Montezuma County sheriff’s deputies are on the alert for bears in downtown Dolores after residents reported seeing one two weeks in a row.
Residents said they spotted a bear rummaging through dumpsters on Central Avenue early in the morning on July 19, and Sheriff Steve Nowlin reported scaring one away from the same area the night of July 25. The first night, the bear left a mess in its wake, knocking over about 20 trash bins and spilling trash into the road. Nowlin said the local black bears often go after trash in the town during the fall, just before their hibernation, but it’s unusual to see them this active in the summer.
“It makes you wonder if we’re going to have an early winter,” he said.
Joe Lewandowski, the Southwest public information officer for Colorado Parks and Wildlife, said a late frost in June killed many of the acorns and berries that bears rely on for food. He also said an increase in the human population of some bear habitats could be partly to blame for the early sightings.
“More people live here than in the past,” he said. “We’re seeing more bears because there are more eyes out there.”
Both Dolores bear sightings were at night, just before the town trash pickup on Wednesday morning. Nowlin said that when bears’ natural food sources become scarce, they often go after dumpsters and bird feeders. He said Dolores residents can avoid visits from the animals by bringing feeders inside at night and waiting until morning to take out the trash.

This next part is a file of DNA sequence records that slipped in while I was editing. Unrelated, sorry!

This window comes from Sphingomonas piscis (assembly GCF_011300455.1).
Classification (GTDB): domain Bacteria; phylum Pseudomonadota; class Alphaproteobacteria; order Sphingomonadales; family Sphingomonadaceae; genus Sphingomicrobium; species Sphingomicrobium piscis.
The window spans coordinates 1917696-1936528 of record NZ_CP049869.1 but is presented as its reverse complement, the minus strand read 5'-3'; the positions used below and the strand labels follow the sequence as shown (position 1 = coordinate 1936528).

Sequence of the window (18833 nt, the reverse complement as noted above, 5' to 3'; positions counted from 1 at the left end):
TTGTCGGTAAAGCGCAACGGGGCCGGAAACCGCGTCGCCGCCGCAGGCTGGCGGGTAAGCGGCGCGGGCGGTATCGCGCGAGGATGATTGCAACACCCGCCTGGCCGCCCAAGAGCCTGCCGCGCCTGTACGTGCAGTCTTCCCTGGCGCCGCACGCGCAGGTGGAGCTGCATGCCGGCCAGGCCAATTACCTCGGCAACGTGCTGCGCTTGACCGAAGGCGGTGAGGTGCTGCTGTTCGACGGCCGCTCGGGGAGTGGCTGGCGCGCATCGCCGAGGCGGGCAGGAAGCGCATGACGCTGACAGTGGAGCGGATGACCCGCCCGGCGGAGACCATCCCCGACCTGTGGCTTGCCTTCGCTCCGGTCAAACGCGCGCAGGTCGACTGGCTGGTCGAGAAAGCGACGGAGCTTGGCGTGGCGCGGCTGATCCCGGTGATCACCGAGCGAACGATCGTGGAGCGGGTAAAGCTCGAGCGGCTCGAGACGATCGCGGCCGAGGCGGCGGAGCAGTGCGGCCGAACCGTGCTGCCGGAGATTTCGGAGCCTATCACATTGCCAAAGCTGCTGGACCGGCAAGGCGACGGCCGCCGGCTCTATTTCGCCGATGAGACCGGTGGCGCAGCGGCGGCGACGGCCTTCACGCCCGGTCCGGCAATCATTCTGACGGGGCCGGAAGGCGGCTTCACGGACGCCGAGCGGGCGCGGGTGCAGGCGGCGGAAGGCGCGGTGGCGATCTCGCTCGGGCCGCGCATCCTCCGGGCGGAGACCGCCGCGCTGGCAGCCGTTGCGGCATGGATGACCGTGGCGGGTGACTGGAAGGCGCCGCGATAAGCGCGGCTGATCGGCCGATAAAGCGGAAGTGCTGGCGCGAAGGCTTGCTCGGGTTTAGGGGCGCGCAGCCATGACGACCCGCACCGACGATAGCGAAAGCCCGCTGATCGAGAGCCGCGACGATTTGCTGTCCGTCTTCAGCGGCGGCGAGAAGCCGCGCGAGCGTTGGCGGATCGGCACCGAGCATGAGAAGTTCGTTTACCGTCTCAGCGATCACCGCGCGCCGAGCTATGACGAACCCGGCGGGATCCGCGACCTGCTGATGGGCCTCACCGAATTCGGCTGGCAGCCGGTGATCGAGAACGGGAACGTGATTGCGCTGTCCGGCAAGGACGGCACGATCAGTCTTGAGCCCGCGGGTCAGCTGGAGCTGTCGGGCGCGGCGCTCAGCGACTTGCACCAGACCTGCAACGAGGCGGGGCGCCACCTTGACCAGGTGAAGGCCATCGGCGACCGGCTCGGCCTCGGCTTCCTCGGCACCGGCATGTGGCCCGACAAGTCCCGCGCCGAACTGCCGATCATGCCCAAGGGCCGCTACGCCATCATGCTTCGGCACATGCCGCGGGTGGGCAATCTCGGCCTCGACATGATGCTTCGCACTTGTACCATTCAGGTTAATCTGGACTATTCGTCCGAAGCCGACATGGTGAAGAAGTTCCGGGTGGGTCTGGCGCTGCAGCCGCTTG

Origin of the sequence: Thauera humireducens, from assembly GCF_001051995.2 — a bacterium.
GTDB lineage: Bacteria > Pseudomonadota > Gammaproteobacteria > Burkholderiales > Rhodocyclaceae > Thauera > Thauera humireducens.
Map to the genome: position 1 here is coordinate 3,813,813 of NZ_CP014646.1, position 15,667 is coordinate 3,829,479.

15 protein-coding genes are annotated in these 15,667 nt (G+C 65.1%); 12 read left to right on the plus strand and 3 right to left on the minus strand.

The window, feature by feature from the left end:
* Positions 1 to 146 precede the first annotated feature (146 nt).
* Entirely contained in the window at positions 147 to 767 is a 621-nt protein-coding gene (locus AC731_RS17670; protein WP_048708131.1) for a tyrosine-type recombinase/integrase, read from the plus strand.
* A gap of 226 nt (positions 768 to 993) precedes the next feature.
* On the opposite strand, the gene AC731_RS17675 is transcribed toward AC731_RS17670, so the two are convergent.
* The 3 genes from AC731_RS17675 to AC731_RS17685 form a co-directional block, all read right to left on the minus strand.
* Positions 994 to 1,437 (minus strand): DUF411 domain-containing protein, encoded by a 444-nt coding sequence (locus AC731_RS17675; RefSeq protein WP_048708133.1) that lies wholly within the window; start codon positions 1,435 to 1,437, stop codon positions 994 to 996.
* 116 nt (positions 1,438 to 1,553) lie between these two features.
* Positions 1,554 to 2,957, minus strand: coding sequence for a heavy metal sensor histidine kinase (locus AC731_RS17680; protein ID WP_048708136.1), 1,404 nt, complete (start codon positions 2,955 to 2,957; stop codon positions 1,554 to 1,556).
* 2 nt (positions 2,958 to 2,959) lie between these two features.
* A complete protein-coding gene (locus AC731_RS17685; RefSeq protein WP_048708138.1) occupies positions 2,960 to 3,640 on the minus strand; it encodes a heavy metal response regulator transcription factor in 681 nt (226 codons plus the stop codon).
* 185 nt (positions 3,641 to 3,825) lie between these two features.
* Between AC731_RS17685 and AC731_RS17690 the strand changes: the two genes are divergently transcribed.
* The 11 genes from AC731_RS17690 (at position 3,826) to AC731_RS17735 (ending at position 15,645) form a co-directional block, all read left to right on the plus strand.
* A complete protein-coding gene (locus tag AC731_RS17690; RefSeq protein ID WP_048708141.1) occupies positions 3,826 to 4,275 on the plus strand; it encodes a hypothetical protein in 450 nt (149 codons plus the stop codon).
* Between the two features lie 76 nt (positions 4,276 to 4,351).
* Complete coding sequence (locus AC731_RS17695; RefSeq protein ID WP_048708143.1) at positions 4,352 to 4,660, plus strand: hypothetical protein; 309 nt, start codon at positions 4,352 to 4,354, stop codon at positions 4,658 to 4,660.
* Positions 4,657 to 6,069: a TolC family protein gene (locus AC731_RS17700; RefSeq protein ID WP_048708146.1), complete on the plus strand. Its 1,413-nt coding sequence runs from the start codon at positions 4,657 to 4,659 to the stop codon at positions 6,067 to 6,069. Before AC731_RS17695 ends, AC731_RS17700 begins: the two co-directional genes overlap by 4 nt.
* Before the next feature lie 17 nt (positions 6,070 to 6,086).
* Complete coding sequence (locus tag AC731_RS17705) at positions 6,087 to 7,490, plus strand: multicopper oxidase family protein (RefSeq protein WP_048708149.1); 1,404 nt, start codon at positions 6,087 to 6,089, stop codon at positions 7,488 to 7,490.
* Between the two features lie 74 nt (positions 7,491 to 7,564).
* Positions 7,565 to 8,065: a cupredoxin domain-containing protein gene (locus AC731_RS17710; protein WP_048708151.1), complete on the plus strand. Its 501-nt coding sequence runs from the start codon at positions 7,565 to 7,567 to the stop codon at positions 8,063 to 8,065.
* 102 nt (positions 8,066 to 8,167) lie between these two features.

“The bears know that Dolores is a buffet,” he said. “There is no problem with bears outside of town. ... We need to keep them wild and keep them out of town.”
Lewandowski also recommended residents wash their garbage cans when possible to get rid of any extra odor, and avoid keeping any food on porches or in cars.
So far, the bears haven’t been reported near people or pets, and Nowlin said he wants to keep it that way. He said he has started patrolling the town himself on Tuesday nights whenever there isn’t a Dolores deputy on duty, in order to “haze” any bears he sees. “Hazing” can take many forms, but on July 25, Nowlin was able to drive off the bear by shooting it with rubber bullets. He said the idea is to make it “as uncomfortable as possible” for the animals to seek out food within town limits.
Several conflicts between bears and humans have been reported across Colorado this summer, including some in the Durango area, where four bears were either shot by homeowners or euthanized by Wildlife Services earlier in July. Nowlin said he wants to avoid incidents like that in Montezuma County. He plans to start a bear safety education campaign for county residents and visitors, in conjunction with CPW’s “Bear Aware” campaign.